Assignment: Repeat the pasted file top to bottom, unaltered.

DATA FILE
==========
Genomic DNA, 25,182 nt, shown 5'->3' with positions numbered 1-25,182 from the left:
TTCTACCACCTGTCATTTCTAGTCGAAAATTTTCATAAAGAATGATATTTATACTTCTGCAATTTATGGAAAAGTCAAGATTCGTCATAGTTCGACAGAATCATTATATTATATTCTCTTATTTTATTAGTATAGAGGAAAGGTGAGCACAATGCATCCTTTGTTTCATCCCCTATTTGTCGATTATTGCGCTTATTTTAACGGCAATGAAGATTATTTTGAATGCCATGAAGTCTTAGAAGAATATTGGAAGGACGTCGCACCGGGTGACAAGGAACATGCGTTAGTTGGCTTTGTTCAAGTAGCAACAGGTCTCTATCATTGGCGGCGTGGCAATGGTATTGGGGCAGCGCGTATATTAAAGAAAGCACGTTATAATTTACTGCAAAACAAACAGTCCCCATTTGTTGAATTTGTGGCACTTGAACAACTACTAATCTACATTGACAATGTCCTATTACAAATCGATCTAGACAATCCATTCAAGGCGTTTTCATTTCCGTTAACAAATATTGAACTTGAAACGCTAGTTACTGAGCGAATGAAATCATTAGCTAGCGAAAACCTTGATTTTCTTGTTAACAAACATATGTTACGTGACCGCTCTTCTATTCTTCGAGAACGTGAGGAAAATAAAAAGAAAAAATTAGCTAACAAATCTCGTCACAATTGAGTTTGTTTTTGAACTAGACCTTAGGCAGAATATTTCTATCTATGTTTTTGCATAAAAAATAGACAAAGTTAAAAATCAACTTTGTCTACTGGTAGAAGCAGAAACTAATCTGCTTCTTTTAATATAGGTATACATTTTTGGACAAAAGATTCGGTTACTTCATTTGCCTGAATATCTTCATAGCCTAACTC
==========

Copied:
Genomic DNA, 25,182 nt, shown 5'->3' with positions numbered 1-25,182 from the left:
TTCTACCACCTGTCATTTCTAGTCGAAAATTTTCATAAAGAATGATATTTATACTTCTGCAATTTATGGAAAAGTCAAGATTCGTCATAGTTCGACAGAATCATTATATTATATTCTCTTATTTTATTAGTATAGAGGAAAGGTGAGCACAATGCATCCTTTGTTTCATCCCCTATTTGTCGATTATTGCGCTTATTTTAACGGCAATGAAGATTATTTTGAATGCCATGAAGTCTTAGAAGAATATTGGAAGGACGTCGCACCGGGTGACAAGGAACATGCGTTAGTTGGCTTTGTTCAAGTAGCAACAGGTCTCTATCATTGGCGGCGTGGCAATGGTATTGGGGCAGCGCGTATATTAAAGAAAGCACGTTATAATTTACTGCAAAACAAACAGTCCCCATTTGTTGAATTTGTGGCACTTGAACAACTACTAATCTACATTGACAATGTCCTATTACAAATCGATCTAGACAATCCATTCAAGGCGTTTTCATTTCCGTTAACAAATATTGAACTTGAAACGCTAGTTACTGAGCGAATGAAATCATTAGCTAGCGAAAACCTTGATTTTCTTGTTAACAAACATATGTTACGTGACCGCTCTTCTATTCTTCGAGAACGTGAGGAAAATAAAAAGAAAAAATTAGCTAACAAATCTCGTCACAATTGAGTTTGTTTTTGAACTAGACCTTAGGCAGAATATTTCTATCTATGTTTTTGCATAAAAAATAGACAAAGTTAAAAATCAACTTTGTCTACTGGTAGAAGCAGAAACTAATCTGCTTCTTTTAATATAGGTATACATTTTTGGACAAAAGATTCGGTTACTTCATTTGCCTGAATATCTTCATAGCCTAACTC